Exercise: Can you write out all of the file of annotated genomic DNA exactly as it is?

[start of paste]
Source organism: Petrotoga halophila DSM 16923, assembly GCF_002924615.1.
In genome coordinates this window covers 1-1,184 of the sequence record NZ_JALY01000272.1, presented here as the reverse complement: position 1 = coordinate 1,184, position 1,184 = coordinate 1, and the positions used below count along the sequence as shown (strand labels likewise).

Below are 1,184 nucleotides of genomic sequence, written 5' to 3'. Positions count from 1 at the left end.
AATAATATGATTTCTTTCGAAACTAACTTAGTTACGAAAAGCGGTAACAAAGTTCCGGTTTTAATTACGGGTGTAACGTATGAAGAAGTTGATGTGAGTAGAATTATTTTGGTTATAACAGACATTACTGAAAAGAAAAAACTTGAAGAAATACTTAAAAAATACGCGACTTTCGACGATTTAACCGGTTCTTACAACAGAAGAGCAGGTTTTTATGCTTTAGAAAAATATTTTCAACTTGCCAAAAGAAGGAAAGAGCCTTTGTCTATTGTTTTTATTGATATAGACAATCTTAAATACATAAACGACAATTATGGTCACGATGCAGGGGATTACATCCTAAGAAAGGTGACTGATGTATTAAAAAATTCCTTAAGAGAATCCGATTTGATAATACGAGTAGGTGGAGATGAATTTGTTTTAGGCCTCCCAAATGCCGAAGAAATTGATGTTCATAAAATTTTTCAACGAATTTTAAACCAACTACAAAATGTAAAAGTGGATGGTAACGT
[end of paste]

Source organism: Petrotoga halophila DSM 16923, assembly GCF_002924615.1.
In genome coordinates this window covers 1-1,184 of the sequence record NZ_JALY01000272.1, presented here as the reverse complement: position 1 = coordinate 1,184, position 1,184 = coordinate 1, and the positions used below count along the sequence as shown (strand labels likewise).

Below are 1,184 nucleotides of genomic sequence, written 5' to 3'. Positions count from 1 at the left end.
AATAATATGATTTCTTTCGAAACTAACTTAGTTACGAAAAGCGGTAACAAAGTTCCGGTTTTAATTACGGGTGTAACGTATGAAGAAGTTGATGTGAGTAGAATTATTTTGGTTATAACAGACATTACTGAAAAGAAAAAACTTGAAGAAATACTTAAAAAATACGCGACTTTCGACGATTTAACCGGTTCTTACAACAGAAGAGCAGGTTTTTATGCTTTAGAAAAATATTTTCAACTTGCCAAAAGAAGGAAAGAGCCTTTGTCTATTGTTTTTATTGATATAGACAATCTTAAATACATAAACGACAATTATGGTCACGATGCAGGGGATTACATCCTAAGAAAGGTGACTGATGTATTAAAAAATTCCTTAAGAGAATCCGATTTGATAATACGAGTAGGTGGAGATGAATTTGTTTTAGGCCTCCCAAATGCCGAAGAAATTGATGTTCATAAAATTTTTCAACGAATTTTAAACCAACTACAAAATGTAAAAGTGGATGGTAACGT